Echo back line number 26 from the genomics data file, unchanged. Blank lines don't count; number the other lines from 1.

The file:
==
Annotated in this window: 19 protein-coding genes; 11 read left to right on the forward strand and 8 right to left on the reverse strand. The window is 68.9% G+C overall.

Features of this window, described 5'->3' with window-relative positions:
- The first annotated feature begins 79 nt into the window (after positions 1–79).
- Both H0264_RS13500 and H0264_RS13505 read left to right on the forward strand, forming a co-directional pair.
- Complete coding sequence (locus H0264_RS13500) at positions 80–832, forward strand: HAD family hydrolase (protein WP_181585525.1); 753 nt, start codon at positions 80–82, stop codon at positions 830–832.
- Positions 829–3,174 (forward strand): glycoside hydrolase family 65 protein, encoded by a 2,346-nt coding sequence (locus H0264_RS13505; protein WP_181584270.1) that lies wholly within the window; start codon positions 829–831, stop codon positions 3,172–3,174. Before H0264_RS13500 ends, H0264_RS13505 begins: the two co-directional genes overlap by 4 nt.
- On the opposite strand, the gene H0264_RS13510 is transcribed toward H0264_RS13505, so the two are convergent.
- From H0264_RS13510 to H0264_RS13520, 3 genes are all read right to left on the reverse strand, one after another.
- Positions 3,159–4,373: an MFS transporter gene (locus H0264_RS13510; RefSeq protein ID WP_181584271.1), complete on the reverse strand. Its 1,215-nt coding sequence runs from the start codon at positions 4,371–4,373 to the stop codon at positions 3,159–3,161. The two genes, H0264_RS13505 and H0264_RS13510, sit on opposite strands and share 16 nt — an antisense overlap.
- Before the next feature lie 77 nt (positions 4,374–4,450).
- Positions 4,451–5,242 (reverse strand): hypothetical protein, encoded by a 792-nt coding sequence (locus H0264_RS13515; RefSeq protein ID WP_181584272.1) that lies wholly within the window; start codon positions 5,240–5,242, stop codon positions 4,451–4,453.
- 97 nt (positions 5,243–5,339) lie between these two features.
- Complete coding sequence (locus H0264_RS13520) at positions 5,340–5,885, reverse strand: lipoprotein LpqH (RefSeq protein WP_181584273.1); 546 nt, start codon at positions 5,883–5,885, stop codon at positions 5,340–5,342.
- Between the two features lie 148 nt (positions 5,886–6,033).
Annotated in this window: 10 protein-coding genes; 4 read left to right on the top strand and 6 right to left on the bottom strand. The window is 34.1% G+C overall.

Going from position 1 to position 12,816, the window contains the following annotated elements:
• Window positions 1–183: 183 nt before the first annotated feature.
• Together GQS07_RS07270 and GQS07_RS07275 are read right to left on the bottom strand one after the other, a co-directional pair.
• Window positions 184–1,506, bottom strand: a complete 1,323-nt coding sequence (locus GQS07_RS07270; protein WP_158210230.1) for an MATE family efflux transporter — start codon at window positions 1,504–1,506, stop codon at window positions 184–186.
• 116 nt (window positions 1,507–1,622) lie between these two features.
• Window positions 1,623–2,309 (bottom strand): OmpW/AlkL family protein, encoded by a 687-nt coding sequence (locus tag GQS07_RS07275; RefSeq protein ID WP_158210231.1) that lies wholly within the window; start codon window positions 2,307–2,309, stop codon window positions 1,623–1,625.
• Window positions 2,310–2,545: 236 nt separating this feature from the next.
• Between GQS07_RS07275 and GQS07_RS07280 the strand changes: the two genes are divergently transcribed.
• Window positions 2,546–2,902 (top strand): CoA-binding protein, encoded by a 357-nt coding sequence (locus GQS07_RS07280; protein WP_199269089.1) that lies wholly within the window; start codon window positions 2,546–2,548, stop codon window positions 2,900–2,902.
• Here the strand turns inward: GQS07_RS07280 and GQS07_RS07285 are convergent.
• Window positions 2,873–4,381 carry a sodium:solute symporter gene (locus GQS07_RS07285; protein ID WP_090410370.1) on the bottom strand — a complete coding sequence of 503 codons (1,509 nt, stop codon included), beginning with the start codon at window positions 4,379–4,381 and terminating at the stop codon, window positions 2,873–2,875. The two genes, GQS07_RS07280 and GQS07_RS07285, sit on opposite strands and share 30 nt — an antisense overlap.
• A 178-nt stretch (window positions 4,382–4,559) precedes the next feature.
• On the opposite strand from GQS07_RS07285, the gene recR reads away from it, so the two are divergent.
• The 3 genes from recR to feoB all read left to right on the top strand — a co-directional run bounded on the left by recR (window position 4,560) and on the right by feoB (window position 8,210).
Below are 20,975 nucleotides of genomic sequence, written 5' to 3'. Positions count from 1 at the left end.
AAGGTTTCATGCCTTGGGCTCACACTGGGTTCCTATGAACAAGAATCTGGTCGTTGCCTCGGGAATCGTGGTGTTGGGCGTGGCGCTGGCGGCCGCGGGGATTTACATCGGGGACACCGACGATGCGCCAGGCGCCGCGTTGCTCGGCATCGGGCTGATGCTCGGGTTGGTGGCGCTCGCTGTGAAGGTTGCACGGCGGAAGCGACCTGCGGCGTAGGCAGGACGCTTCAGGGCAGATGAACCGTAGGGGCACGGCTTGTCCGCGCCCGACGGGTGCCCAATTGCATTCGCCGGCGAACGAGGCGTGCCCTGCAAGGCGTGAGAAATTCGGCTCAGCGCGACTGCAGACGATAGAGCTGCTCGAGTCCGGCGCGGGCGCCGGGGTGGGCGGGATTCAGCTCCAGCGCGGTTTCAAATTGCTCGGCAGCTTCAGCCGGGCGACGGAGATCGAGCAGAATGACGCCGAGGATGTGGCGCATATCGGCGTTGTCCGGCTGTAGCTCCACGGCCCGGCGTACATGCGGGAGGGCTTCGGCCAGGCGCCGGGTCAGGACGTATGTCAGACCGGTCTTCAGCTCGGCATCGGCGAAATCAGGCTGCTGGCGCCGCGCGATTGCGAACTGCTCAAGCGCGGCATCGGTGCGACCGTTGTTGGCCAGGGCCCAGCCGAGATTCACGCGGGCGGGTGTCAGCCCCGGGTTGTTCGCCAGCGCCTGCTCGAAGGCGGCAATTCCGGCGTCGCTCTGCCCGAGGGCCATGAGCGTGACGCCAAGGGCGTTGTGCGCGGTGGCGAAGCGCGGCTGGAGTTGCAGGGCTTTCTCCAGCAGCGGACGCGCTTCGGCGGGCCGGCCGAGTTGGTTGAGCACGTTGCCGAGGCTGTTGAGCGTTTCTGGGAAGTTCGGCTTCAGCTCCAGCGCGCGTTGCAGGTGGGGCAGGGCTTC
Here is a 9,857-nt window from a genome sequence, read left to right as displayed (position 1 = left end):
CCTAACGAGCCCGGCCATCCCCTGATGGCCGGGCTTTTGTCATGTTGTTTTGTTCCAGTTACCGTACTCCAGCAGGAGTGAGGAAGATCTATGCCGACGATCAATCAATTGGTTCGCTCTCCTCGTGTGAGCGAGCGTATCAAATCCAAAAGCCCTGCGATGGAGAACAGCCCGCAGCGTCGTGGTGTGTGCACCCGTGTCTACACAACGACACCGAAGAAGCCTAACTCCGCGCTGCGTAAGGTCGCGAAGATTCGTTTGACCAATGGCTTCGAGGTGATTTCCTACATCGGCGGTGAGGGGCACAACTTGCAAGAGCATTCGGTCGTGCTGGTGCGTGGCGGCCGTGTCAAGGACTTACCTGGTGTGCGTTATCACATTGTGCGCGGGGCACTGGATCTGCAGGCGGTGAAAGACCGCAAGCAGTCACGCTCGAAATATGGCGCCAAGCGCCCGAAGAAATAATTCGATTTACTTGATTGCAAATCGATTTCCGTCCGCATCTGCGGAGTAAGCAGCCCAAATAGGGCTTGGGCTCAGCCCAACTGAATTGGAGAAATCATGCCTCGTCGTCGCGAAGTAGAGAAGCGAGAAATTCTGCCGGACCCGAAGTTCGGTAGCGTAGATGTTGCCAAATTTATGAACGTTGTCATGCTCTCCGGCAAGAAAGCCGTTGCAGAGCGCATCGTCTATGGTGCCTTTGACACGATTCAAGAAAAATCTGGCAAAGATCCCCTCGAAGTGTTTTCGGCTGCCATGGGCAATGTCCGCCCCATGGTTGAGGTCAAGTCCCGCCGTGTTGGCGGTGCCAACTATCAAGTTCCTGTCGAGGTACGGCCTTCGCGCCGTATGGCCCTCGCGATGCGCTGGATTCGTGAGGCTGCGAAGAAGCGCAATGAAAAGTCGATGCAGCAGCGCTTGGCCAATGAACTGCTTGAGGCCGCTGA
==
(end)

• Window positions 2,873–4,381 carry a sodium:solute symporter gene (locus GQS07_RS07285; protein ID WP_090410370.1) on the bottom strand — a complete coding sequence of 503 codons (1,509 nt, stop codon included), beginning with the start codon at window positions 4,379–4,381 and terminating at the stop codon, window positions 2,873–2,875. The two genes, GQS07_RS07280 and GQS07_RS07285, sit on opposite strands and share 30 nt — an antisense overlap.